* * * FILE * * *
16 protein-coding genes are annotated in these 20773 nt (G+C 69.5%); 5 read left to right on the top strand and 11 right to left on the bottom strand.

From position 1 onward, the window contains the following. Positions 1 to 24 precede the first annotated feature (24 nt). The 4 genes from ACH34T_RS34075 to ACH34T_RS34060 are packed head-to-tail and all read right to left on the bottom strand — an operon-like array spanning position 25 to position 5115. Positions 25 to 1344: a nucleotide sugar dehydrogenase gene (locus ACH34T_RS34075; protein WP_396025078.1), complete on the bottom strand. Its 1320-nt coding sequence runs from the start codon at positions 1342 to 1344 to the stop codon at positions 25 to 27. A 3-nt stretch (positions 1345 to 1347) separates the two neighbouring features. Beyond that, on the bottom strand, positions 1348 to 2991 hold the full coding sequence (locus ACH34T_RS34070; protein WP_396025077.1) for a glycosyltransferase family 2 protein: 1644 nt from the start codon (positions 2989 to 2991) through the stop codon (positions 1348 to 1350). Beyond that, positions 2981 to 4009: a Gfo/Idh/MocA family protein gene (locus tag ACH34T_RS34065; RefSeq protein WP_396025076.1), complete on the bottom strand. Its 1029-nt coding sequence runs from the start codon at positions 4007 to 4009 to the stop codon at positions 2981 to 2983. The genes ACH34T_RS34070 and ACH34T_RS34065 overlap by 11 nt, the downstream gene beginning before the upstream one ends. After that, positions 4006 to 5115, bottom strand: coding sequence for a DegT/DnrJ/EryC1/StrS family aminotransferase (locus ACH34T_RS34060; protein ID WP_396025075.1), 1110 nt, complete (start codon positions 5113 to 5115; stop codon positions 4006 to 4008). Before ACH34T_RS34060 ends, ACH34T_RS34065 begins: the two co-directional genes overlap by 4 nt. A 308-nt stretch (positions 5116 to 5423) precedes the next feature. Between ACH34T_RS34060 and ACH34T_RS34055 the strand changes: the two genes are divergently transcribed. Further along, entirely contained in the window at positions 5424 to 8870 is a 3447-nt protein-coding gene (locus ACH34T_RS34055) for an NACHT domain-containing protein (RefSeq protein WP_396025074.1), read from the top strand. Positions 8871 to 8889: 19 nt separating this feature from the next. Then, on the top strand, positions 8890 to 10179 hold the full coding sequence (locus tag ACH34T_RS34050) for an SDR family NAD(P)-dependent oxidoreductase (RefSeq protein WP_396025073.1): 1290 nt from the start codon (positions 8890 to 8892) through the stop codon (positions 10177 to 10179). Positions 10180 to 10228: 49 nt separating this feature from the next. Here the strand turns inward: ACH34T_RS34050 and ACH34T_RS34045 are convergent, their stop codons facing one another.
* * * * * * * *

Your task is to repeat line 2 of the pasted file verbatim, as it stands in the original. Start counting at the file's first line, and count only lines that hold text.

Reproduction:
From position 1 onward, the window contains the following. Positions 1 to 24 precede the first annotated feature (24 nt). The 4 genes from ACH34T_RS34075 to ACH34T_RS34060 are packed head-to-tail and all read right to left on the bottom strand — an operon-like array spanning position 25 to position 5115. Positions 25 to 1344: a nucleotide sugar dehydrogenase gene (locus ACH34T_RS34075; protein WP_396025078.1), complete on the bottom strand. Its 1320-nt coding sequence runs from the start codon at positions 1342 to 1344 to the stop codon at positions 25 to 27. A 3-nt stretch (positions 1345 to 1347) separates the two neighbouring features. Beyond that, on the bottom strand, positions 1348 to 2991 hold the full coding sequence (locus ACH34T_RS34070; protein WP_396025077.1) for a glycosyltransferase family 2 protein: 1644 nt from the start codon (positions 2989 to 2991) through the stop codon (positions 1348 to 1350). Beyond that, positions 2981 to 4009: a Gfo/Idh/MocA family protein gene (locus tag ACH34T_RS34065; RefSeq protein WP_396025076.1), complete on the bottom strand. Its 1029-nt coding sequence runs from the start codon at positions 4007 to 4009 to the stop codon at positions 2981 to 2983. The genes ACH34T_RS34070 and ACH34T_RS34065 overlap by 11 nt, the downstream gene beginning before the upstream one ends. After that, positions 4006 to 5115, bottom strand: coding sequence for a DegT/DnrJ/EryC1/StrS family aminotransferase (locus ACH34T_RS34060; protein ID WP_396025075.1), 1110 nt, complete (start codon positions 5113 to 5115; stop codon positions 4006 to 4008). Before ACH34T_RS34060 ends, ACH34T_RS34065 begins: the two co-directional genes overlap by 4 nt. A 308-nt stretch (positions 5116 to 5423) precedes the next feature. Between ACH34T_RS34060 and ACH34T_RS34055 the strand changes: the two genes are divergently transcribed. Further along, entirely contained in the window at positions 5424 to 8870 is a 3447-nt protein-coding gene (locus ACH34T_RS34055) for an NACHT domain-containing protein (RefSeq protein WP_396025074.1), read from the top strand. Positions 8871 to 8889: 19 nt separating this feature from the next. Then, on the top strand, positions 8890 to 10179 hold the full coding sequence (locus tag ACH34T_RS34050) for an SDR family NAD(P)-dependent oxidoreductase (RefSeq protein WP_396025073.1): 1290 nt from the start codon (positions 8890 to 8892) through the stop codon (positions 10177 to 10179). Positions 10180 to 10228: 49 nt separating this feature from the next. Here the strand turns inward: ACH34T_RS34050 and ACH34T_RS34045 are convergent, their stop codons facing one another.